College Positive Mentoring Toolkit – This online toolkit for mentors includes ready-to-use activities, checklists, and background information that can support mentees of all ages as they think about, and plan for, postsecondary education.
Discovering the Possibilities: "C"ing Your Future – This 12-module curriculum and activity guide is designed to assist mentors in working with middle school youth to explore postsecondary education and possible careers.
Finding Mentors, Finding Success – This guidebook for mentees teaches youth how to seek out appropriate mentors who can help them with their next steps in life once leaving a mentoring program or other system of support.
K-12 Journey Map – This tool is intended to help youth and mentors track important milestones as youth make the journey from school to post-secondary education and career planning.
Peer Mentoring Handbook – This resource offers advice, strategies, and other information to older youth who will be serving as peer mentors to younger children in school and community settings.
Young Men's Initiative (YMI) Activities Catalog – This activity guide offers a number of games and fun activities that are designed to get male mentors and mentees interacting and learning together, both individually and in groups.
Davidson, W. S., Redner, R., Blakely, C. H., Mitchell, C. M., & Emshoff, J. G. (1987) Diversion of juvenile offenders: An experimental comparison. Journal of Consulting and Clinical Psychology, 55, 1, 68-75. http://dx.doi.org/10.1037/0022-006X.55.1.68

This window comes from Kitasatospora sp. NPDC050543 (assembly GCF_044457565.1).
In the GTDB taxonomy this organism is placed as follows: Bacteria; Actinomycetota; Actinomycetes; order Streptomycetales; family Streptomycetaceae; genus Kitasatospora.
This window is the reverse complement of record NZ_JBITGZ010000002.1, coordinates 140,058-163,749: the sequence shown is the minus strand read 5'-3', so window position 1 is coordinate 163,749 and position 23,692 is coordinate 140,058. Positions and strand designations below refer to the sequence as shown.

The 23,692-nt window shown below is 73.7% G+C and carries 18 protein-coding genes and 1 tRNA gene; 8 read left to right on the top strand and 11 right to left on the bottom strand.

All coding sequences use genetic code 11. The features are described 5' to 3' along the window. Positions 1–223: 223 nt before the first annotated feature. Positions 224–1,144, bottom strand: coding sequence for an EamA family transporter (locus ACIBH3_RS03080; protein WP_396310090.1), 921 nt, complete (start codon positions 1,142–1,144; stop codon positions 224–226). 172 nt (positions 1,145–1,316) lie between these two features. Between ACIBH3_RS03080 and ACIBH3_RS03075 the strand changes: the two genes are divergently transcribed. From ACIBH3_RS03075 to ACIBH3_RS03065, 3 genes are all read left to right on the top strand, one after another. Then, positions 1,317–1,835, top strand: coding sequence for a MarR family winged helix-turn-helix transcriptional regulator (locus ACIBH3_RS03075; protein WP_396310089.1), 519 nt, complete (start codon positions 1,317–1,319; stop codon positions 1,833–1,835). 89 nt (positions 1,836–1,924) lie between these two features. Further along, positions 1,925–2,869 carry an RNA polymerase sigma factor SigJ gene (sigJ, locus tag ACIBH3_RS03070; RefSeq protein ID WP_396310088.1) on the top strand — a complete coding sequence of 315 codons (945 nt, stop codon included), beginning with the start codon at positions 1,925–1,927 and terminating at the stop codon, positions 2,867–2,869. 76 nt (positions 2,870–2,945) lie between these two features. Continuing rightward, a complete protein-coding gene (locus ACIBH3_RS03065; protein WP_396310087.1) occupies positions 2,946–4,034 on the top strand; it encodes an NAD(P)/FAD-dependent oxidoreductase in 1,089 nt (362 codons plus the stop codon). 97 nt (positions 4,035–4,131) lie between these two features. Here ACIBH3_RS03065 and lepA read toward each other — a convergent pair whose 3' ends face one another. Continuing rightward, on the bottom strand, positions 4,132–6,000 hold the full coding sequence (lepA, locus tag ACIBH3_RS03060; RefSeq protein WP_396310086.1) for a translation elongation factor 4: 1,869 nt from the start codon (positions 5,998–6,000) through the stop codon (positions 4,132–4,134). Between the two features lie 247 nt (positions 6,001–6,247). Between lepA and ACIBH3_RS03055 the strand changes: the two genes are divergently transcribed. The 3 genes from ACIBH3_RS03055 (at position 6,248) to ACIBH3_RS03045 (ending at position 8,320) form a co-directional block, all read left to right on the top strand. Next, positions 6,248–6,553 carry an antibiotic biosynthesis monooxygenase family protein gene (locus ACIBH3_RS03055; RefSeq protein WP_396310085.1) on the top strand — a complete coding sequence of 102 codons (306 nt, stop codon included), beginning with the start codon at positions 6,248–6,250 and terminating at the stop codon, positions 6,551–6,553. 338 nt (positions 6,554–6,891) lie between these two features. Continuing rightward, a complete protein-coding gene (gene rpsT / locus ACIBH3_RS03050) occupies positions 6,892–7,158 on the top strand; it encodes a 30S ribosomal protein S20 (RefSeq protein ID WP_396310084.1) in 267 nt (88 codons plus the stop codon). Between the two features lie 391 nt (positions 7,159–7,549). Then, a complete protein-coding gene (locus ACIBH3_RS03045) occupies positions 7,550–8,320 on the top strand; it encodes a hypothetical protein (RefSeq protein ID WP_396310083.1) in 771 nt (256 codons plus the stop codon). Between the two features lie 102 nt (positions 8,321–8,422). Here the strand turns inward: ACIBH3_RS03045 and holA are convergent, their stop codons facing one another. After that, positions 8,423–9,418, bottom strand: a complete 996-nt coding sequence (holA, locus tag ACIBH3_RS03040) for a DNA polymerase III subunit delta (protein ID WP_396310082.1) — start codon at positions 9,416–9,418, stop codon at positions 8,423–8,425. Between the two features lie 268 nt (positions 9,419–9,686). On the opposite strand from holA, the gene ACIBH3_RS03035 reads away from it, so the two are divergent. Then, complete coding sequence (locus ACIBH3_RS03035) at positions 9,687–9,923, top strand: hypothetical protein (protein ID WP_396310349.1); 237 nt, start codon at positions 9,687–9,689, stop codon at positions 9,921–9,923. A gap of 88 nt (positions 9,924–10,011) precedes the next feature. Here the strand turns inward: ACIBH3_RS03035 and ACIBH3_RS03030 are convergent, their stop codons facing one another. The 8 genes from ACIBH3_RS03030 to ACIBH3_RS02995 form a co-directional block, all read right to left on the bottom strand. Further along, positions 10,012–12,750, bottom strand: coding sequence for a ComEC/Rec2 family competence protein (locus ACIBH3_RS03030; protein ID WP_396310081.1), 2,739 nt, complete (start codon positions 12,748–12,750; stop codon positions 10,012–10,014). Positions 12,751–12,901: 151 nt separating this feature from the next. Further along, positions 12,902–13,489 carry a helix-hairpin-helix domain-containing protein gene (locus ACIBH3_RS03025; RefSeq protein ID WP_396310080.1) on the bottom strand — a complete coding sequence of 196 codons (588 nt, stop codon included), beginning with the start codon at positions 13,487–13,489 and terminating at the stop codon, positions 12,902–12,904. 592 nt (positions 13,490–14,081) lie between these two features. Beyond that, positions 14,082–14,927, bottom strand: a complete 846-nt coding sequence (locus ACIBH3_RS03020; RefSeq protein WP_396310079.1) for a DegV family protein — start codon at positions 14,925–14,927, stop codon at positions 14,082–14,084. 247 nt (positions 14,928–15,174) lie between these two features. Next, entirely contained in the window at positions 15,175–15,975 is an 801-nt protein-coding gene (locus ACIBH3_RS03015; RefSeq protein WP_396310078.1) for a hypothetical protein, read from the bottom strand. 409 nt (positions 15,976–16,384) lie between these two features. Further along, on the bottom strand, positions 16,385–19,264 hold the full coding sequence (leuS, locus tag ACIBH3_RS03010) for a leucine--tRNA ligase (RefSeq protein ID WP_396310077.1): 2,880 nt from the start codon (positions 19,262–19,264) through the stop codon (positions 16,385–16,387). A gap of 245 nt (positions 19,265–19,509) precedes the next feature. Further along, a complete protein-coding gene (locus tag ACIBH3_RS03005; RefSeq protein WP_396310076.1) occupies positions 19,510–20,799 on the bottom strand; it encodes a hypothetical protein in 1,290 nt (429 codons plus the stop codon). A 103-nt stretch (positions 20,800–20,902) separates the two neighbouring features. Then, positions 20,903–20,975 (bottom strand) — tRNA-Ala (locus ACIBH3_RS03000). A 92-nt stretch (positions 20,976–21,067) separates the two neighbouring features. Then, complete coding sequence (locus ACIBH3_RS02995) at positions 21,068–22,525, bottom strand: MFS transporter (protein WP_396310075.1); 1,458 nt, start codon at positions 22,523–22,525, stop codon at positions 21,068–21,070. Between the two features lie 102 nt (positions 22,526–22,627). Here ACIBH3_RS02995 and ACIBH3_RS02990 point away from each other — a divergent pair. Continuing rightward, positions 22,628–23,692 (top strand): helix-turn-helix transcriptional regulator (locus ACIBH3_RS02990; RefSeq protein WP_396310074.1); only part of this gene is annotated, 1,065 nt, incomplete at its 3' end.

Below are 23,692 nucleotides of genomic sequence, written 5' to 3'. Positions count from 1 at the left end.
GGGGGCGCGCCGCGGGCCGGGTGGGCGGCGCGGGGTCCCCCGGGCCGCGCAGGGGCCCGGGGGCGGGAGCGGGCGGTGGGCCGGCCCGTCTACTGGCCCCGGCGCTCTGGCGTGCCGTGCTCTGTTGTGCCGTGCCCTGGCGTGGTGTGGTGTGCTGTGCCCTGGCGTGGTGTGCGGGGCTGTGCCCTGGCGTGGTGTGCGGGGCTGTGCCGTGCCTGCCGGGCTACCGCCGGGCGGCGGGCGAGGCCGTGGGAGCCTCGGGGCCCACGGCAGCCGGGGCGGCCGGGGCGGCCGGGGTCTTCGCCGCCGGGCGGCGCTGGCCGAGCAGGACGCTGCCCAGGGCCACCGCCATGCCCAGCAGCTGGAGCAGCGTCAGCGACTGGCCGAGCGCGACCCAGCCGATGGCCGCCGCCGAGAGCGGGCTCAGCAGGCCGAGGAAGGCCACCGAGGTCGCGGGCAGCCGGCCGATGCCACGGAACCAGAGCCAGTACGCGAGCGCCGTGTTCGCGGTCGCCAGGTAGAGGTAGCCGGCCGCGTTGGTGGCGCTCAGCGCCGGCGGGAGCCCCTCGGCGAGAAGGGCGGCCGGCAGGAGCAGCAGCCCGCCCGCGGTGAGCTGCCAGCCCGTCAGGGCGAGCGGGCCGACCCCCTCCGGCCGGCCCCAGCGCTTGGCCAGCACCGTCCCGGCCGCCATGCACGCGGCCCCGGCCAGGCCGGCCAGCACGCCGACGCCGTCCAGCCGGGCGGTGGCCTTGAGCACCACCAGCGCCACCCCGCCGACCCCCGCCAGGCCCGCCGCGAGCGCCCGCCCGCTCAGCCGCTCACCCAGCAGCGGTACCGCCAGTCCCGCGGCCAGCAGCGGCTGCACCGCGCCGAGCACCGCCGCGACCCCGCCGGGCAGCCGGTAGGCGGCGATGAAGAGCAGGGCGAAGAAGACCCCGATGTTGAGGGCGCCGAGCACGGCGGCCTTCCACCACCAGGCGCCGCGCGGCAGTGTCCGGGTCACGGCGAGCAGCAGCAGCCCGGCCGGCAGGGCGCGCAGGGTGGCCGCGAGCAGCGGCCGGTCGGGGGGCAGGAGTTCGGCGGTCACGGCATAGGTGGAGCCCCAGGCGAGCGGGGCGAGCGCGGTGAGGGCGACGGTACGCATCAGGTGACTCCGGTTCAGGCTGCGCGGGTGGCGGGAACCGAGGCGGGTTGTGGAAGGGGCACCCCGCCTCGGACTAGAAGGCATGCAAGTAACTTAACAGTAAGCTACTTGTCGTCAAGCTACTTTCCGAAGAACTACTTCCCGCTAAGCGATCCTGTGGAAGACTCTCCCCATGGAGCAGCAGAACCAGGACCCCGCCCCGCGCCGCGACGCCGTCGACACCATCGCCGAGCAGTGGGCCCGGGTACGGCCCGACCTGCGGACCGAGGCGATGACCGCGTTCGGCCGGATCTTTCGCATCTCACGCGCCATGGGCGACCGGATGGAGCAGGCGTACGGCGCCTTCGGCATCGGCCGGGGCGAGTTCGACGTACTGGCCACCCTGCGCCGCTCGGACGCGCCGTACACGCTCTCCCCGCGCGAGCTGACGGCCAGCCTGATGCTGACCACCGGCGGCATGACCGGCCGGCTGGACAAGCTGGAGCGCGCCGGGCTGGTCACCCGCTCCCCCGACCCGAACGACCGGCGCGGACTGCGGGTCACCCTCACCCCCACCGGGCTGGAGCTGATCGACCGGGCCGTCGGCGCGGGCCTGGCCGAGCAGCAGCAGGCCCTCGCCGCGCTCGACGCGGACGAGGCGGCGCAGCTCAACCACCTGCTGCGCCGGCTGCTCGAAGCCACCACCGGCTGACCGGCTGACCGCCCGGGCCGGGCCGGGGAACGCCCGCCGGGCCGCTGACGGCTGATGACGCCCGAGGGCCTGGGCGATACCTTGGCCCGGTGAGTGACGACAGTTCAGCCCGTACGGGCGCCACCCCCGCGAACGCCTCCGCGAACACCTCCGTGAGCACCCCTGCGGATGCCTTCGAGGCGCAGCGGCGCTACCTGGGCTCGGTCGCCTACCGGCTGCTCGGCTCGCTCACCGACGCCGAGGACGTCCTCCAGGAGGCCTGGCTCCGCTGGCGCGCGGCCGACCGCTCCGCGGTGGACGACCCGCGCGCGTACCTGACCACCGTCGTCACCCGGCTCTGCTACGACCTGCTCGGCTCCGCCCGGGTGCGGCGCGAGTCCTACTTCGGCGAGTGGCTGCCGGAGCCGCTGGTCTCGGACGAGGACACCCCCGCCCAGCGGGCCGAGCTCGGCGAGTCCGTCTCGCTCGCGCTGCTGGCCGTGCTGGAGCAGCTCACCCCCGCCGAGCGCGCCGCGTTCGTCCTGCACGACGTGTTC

DuBois, D. L., Felner, J., Heubach, J., & Mayer, N. (2014) Mentoring for academic success: A pilot study. Final report submitted to Raikes Foundation, Seattle, WA.
Good, C., Aronson J., & Inzlicht, M. (2003). Improving adolescents’ standardized test performance: An intervention to reduce the effects of stereotype threat. Applied Development Psychology, 24, 645-662. http://dx.doi.org/10.1016/j.appdev.2003.09.002
Hairu-Joshu, D., Nanney M. S., Elliott, M., Davey, C., Caito, N., Loman, D., . . . Kreuter, M. (2010) The use of mentoring programs to improve energy balance behaviors in high-risk children. Obesity, 18, S1, S75-S83. http://dx.doi.org/10.1038/oby.2009.435
Kaufman M. R. (2010). Testing of the Healthy “Little” Lives project: A training program for Big Sister mentors. American Journal of Sexuality Education, 5, 305-327. http://dx.doi.org/10.1080/15546128.2010.527234
Wheeler, M., & DuBois, D. L. (2009). Analysis of responses to agency practices survey for Big Brothers Big Sisters of America’s Community-Based Mentoring Program. Unpublished report prepared for Big Brothers Big Sisters of America.
Cavell, T.A. & Elledge, L. C. (2014). Mentoring and prevention science. In D. L. DuBois & M. J. Karcher (Eds.). Handbook of Youth Mentoring, 2nd Edition (pp. 29-41). Thousand Oaks, CA: Sage Publications.
Lerner, R. M., Napolitano, C. M., Boyd, M. J., Mueller, M. K., & Callina, K. S. (2014). Mentoring and positive youth development. In D. L. DuBois & M. J. Karcher (Eds.). Handbook of Youth Mentoring, 2nd Edition (pp. 17-28). Thousand Oaks, CA: SAGE.
Montano, D. E., & Kasprzyk D. (2008) Theory of Reasoned Action, Theory of Planned Behavior, and the Integrated Behavior Model. In K. Glanz, B. K. Rimer, & K. Viswanath (Eds.), Health behavior and health education (4th ed., pp. 67-92). San Francisco: Jossey-Bass.